Adventures in San Diego
Part I: Guerrilla Yoga
San Diego was an interesting experience in many ways. So many ways in fact that I have to split it up into at least two or three posts. I started off with a buddy, and we flew from Raleigh to Phoenix (flight time: 5 hours of not so much fun). Then it was an hour from Phoenix to San Diego.
I was way prepared for this flight. I was expecting to take a 4:30 pm class that day at Bikram Yoga San Diego (more on that in Part II). I knew I needed to hydrate and eat well. To do this, I wore an actual watch (which I never do anymore) to keep track of how much time had actually passed as I traveled west across time zones. I knew I needed to keep up with my eating. I also brought my trusty hydro flask so I could keep track of my water intake. The hydro flask holds 40 ounces, and my goal was to drink 80 ounces by the time I left for class.
Upon arriving in Phoenix, my buddy and I landed ourselves a really fantastic lunch in the airport. I had a salad and a cheese quesadilla. Then we were off in search of our gate to get to San Diego!
Once we found our gate I realized I needed to do something about my back and overall body which was stiff and tight from the five hours of sitting on a plane I had just done. Enter Guerrilla Yoga.
The concept of Guerrilla Yoga is simple: Do yoga in a public space. This was a suggestion the judges gave all the competitors after our competition was over. Practicing in front of people, strangers, is a great way to get comfortable with performing as well as distractions. It helps you learn how to be comfortable in a crowd too.
This was the perfect time to implement some guerrilla yoga. I started with a simple camel pose.
I did five camel postures just hanging out on the dirty airport floor in front of my seat. Yes, the floor was dirty, but I chose not to care. My back, and my spine, loved me for what I was doing. It felt so good.
I decided I needed to document my first go around at guerrilla yoga, so I made my buddy do a photo shoot. People were not too interested in my camel posture. Possibly because this was about the 1000th time they’d seen me perform it.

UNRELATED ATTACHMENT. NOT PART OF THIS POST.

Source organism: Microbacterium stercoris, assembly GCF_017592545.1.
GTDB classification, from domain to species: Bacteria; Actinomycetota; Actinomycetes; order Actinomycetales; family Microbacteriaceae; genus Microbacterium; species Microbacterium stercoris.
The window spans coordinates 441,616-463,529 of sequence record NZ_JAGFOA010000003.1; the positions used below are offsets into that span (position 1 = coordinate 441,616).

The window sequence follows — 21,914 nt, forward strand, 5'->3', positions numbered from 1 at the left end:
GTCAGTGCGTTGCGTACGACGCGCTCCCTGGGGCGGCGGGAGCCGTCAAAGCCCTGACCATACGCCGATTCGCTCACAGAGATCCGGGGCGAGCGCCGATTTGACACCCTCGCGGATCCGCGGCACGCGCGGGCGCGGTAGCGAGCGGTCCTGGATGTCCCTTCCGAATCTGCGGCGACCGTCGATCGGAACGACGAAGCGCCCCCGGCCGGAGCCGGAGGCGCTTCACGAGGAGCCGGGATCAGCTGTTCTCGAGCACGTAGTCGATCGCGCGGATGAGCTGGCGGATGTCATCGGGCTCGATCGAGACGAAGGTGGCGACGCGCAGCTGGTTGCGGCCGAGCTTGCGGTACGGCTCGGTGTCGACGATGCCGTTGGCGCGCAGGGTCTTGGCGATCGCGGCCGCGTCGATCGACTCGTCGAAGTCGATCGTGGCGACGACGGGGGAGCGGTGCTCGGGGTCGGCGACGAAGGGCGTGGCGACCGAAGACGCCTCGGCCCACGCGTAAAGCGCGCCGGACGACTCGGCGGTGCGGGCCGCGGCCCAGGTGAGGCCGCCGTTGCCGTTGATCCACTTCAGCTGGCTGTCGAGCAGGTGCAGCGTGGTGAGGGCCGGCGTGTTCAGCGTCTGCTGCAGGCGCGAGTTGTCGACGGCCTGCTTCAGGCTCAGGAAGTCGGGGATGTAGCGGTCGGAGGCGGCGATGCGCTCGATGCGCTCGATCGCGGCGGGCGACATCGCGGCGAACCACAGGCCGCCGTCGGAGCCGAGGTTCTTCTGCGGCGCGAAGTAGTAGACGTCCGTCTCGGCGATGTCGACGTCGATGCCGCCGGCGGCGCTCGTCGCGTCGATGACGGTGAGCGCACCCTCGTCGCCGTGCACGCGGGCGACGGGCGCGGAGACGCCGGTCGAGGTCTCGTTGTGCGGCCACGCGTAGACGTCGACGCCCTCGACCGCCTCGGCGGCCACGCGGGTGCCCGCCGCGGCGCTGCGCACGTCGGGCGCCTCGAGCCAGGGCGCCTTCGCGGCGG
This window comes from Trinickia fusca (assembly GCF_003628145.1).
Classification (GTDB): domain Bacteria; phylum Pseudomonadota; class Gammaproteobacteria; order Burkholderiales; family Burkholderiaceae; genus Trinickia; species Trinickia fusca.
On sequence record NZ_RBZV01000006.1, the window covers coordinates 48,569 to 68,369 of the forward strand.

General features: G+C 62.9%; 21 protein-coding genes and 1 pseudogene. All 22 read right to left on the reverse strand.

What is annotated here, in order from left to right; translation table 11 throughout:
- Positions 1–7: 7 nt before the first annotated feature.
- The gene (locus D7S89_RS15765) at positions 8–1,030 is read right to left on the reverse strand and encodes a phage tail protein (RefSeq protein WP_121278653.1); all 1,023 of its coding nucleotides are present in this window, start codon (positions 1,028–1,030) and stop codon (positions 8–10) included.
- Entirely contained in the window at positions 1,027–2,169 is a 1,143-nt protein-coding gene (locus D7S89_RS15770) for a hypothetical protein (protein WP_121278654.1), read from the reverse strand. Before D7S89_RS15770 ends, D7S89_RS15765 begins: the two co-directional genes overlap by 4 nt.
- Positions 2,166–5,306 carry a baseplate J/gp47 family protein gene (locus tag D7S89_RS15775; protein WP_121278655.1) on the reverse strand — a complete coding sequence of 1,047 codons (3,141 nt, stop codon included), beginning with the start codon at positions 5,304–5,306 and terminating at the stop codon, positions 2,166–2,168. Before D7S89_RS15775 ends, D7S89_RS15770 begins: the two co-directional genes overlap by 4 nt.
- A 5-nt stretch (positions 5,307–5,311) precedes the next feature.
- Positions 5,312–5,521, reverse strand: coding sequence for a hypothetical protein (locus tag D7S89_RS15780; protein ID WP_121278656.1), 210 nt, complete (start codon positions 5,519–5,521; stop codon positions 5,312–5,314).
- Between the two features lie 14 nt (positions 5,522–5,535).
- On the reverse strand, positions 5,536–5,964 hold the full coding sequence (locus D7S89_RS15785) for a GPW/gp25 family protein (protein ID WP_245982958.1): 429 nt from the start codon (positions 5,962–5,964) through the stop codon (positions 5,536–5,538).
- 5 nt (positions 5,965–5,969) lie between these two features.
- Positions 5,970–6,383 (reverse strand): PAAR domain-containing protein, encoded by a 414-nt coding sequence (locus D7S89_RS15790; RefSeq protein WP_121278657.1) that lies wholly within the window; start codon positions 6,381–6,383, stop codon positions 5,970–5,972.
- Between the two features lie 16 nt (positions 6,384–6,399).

Having gotten through camel, and taken some pictures, I was inspired to do more. Of course I had to do standing head to knee. next to the seating area there was a separate area with wheelchairs and no people. It was perfect because I would be out of the way of traffic but very much visible.
I honestly didn’t know what would happen in standing head to knee. I wasn’t warmed up at all and had literally just stuffed food in me. But whatever. I figured I’d see what I could do.
It took me three times, but on the third try I was able to kick out and get my head on my knee. Well, in the picture it looks a little off, but I think it’s pretty good for someone who just sat on a plane for five hours.
Performing standing head to knee in the airport was an experience. First, think about the first step. You bend a leg, reach down, and clasp your hands together underneath your foot (note: I am not a certified Bikram teacher. I get to explain the posture however I want). Doing just that much got people’s attention.
Then, I kicked out and locked my left knee. You would have thought I was totally in the posture by the reactions I got. People gasped and I got a couple “Oh my God.” My buddy was trying to take a picture, and I was trying to explain that I wasn’t ready for the picture yet.
I fell out the first time. I fell out the second time. The third time, I found my space for lack of a better word. Yes, I was aware people were staring at me and talking about me. However, I somehow managed to turn my attention inward and focus on my knee. I relaxed into it and went down. I held it. Even after my picture was taken I could have held it longer. I came up with control and released with control. Yes, the posture needs work, but I totally owned it.
In performing this posture in public, I learned something interesting. I take these postures for granted. By that, I mean that while I can appreciate the beauty of them if I see anyone performing them I am rarely in awe of them – at least such is the case of the beginning series postures. I have allowed them to become a little too commonplace.
I have been thinking that standing head to knee is no big deal. I don’t mean doing the posture is no big deal. I think it’s a big deal to get your head to your knee! I think it’s a big deal to just kick out and lock your knee! What I mean that doing these postures has become so ingrained in my life that I forget how extraordinary they can be to an outsider and to us all.
When I fell out the first and second time, I was bummed. I wanted to do the posture. But later I realized that just by kicking out my leg and locking my knee I was offering something to those who watched. Even if I had never gotten as far as I did in the picture, I created a space for people to think about yoga. Maybe I inspired someone to look into it or talk to someone about it. I don’t know. Maybe people thought I was a crazy lady at the airport seeking attention.
My motives in doing guerrilla yoga were initially selfish and driven by the desire to serve myself. But I now have a glimpse, even if I am not articulating it well, as to the importance of guerrilla yoga in helping others. I think guerrilla yoga has the potential to do that even if it shifts someone’s thinking just slightly.
Coming up next: My adventures at Bikram Yoga San Diego! In the meantime, do you have experiences performing or watching guerrilla yoga? What was it like for you?